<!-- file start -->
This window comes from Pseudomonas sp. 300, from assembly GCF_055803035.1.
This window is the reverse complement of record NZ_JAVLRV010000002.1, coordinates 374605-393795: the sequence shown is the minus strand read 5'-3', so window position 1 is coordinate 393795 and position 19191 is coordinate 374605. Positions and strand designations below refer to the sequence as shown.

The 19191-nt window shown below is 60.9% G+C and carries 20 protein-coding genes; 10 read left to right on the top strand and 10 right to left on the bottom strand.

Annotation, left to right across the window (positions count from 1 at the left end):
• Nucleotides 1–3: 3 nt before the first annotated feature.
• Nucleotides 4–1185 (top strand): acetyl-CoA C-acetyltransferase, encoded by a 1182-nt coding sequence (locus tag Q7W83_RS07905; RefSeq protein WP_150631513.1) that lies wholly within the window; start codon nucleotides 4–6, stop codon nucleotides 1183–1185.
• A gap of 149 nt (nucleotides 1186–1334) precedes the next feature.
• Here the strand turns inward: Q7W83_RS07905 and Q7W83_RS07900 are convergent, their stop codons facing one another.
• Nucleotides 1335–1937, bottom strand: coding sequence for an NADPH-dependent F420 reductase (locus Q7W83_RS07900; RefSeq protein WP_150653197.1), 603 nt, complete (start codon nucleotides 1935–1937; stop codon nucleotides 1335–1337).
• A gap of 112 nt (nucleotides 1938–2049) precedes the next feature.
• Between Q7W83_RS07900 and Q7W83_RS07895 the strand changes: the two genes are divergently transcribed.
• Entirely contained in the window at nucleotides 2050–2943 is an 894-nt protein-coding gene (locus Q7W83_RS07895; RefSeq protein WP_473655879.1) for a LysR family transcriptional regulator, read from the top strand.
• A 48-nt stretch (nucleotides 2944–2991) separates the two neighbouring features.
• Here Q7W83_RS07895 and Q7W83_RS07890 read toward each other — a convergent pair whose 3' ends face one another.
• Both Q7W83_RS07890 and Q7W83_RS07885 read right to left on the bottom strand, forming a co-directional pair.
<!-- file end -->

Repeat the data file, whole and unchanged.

This window comes from Pseudomonas sp. 300, from assembly GCF_055803035.1.
This window is the reverse complement of record NZ_JAVLRV010000002.1, coordinates 374605-393795: the sequence shown is the minus strand read 5'-3', so window position 1 is coordinate 393795 and position 19191 is coordinate 374605. Positions and strand designations below refer to the sequence as shown.

The 19191-nt window shown below is 60.9% G+C and carries 20 protein-coding genes; 10 read left to right on the top strand and 10 right to left on the bottom strand.

Annotation, left to right across the window (positions count from 1 at the left end):
• Nucleotides 1–3: 3 nt before the first annotated feature.
• Nucleotides 4–1185 (top strand): acetyl-CoA C-acetyltransferase, encoded by a 1182-nt coding sequence (locus tag Q7W83_RS07905; RefSeq protein WP_150631513.1) that lies wholly within the window; start codon nucleotides 4–6, stop codon nucleotides 1183–1185.
• A gap of 149 nt (nucleotides 1186–1334) precedes the next feature.
• Here the strand turns inward: Q7W83_RS07905 and Q7W83_RS07900 are convergent, their stop codons facing one another.
• Nucleotides 1335–1937, bottom strand: coding sequence for an NADPH-dependent F420 reductase (locus Q7W83_RS07900; RefSeq protein WP_150653197.1), 603 nt, complete (start codon nucleotides 1935–1937; stop codon nucleotides 1335–1337).
• A gap of 112 nt (nucleotides 1938–2049) precedes the next feature.
• Between Q7W83_RS07900 and Q7W83_RS07895 the strand changes: the two genes are divergently transcribed.
• Entirely contained in the window at nucleotides 2050–2943 is an 894-nt protein-coding gene (locus Q7W83_RS07895; RefSeq protein WP_473655879.1) for a LysR family transcriptional regulator, read from the top strand.
• A 48-nt stretch (nucleotides 2944–2991) separates the two neighbouring features.
• Here Q7W83_RS07895 and Q7W83_RS07890 read toward each other — a convergent pair whose 3' ends face one another.
• Both Q7W83_RS07890 and Q7W83_RS07885 read right to left on the bottom strand, forming a co-directional pair.